Getting started with Judoscale on Amazon ECS (AWS)

Judoscale integrates with Amazon ECS to autoscale your AWS deployments. Check out the video below for a quick overview of how Judoscale works with Amazon ECS.

Getting Started

Sign up for a Judoscale account, and select “Amazon ECS” for your hosting platform.

Screenshot: choose your hosting platform in Judoscale

Next, we provide a CloudFormation template that creates a read-only IAM role for Judoscale. Click the “Launch Stack” button to open CloudFormation and run the stack.

Screenshot: setting up ECS team in Judoscale

After the stack has completed, you’ll paste the IAM role ARN into Judoscale.

Screenshot: CloudFormation stack output

This IAM role is read-only, and cannot modify your ECS clusters or services. Judoscale needs this role to list your ECS clusters and services in the next step.

For more details on our IAM setups, see here

Now select the cluster you want to link to Judoscale.

Screenshot: link a cluster

Judoscale will list all services in the selected cluster. Check the services you want to link to Judoscale, and select whether they are web or worker services. This impacts how Judoscale scales your services—web services are autoscaled based on request queue time, and worker services are autoscaled based on queue latency (a.k.a. “job queue time”).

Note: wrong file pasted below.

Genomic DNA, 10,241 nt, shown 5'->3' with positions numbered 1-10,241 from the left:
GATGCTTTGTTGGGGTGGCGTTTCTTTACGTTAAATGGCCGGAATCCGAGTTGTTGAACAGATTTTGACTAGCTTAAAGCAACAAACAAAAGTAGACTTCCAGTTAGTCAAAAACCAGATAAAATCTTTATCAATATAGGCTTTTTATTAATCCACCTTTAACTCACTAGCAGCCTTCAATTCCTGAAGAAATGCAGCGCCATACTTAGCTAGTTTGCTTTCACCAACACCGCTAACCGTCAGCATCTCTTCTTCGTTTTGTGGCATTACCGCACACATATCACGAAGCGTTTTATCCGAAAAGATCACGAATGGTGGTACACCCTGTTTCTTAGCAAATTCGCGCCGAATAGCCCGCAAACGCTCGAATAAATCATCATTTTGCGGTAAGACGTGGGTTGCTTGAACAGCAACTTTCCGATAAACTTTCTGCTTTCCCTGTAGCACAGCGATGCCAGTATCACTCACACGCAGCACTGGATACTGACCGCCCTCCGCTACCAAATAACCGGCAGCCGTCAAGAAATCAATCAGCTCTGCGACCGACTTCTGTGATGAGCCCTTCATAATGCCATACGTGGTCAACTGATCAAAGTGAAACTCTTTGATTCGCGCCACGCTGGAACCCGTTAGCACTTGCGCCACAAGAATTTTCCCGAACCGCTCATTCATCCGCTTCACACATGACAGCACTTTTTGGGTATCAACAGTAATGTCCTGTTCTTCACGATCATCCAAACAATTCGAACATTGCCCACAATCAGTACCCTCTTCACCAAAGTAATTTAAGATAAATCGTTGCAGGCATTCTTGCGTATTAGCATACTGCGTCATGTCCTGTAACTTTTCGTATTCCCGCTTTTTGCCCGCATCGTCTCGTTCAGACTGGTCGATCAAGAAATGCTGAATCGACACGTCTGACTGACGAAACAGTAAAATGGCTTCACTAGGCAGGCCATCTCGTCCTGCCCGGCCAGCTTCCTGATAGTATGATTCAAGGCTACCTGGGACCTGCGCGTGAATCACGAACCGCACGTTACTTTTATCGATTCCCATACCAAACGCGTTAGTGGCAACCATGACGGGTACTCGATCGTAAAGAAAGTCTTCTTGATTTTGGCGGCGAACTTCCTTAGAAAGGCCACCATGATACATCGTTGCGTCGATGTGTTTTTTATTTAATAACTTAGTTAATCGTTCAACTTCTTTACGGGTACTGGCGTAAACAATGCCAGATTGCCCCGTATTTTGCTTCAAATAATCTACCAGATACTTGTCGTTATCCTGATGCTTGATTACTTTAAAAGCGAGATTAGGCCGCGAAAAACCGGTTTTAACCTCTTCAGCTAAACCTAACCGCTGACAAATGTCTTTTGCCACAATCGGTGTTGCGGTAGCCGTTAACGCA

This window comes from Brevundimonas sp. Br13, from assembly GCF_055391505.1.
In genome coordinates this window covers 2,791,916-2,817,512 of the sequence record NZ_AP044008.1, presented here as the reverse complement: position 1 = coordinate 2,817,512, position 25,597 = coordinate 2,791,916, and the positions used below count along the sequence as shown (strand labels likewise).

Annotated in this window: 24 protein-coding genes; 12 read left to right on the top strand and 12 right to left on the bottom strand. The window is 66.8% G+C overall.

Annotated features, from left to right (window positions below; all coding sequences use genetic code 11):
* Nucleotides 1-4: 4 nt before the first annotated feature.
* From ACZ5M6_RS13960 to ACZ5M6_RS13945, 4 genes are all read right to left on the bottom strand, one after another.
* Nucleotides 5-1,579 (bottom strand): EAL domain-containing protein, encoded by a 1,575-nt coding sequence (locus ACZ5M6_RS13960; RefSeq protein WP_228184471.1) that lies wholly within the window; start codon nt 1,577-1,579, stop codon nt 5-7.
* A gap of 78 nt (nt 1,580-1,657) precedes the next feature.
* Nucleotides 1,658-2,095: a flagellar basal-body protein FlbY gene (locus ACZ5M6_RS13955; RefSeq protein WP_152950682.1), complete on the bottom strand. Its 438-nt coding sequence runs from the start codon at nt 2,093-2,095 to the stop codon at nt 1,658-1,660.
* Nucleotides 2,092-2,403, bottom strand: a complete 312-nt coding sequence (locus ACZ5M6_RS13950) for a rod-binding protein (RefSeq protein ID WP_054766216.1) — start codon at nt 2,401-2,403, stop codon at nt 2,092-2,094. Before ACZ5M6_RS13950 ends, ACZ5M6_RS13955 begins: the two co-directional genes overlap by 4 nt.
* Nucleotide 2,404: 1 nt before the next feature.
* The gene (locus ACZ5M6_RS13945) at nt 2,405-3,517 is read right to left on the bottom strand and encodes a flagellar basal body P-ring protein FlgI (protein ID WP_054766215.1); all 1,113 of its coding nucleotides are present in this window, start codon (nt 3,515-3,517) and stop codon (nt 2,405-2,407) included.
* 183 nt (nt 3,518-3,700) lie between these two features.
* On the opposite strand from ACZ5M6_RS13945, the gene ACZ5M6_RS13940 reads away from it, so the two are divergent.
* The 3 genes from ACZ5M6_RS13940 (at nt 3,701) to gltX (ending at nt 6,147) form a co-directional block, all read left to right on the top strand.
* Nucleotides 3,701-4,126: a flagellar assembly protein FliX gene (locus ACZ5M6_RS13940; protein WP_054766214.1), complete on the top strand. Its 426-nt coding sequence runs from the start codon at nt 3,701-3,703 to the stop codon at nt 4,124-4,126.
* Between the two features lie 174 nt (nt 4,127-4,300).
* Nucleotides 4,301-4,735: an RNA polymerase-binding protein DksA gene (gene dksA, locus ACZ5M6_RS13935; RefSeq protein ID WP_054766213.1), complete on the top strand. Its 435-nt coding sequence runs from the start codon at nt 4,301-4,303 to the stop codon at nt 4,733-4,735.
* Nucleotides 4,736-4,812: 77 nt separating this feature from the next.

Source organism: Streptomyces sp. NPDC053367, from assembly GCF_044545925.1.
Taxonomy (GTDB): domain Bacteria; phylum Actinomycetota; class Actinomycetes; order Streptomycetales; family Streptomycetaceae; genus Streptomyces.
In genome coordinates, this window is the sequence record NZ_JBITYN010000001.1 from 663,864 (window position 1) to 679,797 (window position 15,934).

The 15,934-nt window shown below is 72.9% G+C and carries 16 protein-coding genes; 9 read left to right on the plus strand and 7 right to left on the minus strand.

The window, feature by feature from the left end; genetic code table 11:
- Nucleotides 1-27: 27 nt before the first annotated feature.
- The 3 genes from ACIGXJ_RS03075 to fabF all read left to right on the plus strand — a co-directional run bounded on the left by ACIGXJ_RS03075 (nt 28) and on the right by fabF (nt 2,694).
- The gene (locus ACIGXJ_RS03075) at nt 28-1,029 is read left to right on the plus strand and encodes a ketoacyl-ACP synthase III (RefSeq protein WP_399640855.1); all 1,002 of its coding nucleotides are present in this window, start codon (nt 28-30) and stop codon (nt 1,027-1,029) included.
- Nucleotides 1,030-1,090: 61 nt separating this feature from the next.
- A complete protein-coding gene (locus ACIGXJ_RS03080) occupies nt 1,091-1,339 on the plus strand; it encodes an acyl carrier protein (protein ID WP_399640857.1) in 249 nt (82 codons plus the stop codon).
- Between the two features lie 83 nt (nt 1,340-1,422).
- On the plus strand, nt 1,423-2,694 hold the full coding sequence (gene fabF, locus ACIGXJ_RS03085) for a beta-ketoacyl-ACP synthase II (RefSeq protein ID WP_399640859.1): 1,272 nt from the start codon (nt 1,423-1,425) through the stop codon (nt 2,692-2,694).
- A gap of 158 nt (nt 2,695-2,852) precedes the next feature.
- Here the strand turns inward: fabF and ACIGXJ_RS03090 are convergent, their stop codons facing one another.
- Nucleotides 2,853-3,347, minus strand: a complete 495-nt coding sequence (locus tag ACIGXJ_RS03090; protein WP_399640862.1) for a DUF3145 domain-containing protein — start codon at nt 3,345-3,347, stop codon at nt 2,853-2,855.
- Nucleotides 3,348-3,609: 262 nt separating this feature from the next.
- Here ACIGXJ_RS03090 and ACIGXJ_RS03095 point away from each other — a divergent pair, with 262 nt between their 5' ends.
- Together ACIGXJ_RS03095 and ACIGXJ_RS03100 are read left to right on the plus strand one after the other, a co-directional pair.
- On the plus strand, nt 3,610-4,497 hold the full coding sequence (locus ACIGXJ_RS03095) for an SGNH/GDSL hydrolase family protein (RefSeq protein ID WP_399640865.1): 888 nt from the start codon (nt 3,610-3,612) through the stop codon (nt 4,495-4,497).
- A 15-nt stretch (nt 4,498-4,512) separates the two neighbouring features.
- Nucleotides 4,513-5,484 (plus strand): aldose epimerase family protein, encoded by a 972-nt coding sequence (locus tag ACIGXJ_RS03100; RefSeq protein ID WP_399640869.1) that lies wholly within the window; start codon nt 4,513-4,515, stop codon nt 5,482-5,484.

Screenshot: link services

You can link additional services later by clicking “Edit” on a cluster. You can link additional clusters later by clicking “Add cluster” in the Judoscale team dashboard.

After linking services to Judoscale, you’ll be on the Judoscale team dashboard. Here you’ll see all of your linked clusters and services, the number of running tasks, and their autoscaling status within Judoscale. If this is your first time linking a cluster, none will be autoscaling yet.

Screenshot: Judoscale team dashboard listing Render services

If you’re using another autoscaler such as CloudWatch, you should disable this before enabling autoscaling in Judoscale. Using multiple autoscalers on the same service will cause unpredictable scaling.

Installing the adapter

In the Judoscale team dashboard, click the service you want to autoscale. This takes you to the Scaling page, where you’ll be prompted to install the adapter.

Screenshot: Judoscale adapter installation wizard

Choose your stack information, and follow the instructions to install the adapter. The adapter is how Judoscale collects queue metrics from your application, similar to a lightweight APM tool.

You’ll also need to set a JUDOSCALE_URL environment variable in your task definition. This is how the Judoscale adapter knows where to send metrics and link those metrics to the correct service.

Running a Sidecar

While the adapter installation alone will allow background job (worker) services to connect to Judoscale, web services require an additional step. In order to correctly determine request queue time for web services, Judoscale reads a unique header on each incoming request: X-Request-Start. Some hosting platforms automatically add this header to every incoming request. Amazon ECS does not. So we'll need to add it ourselves!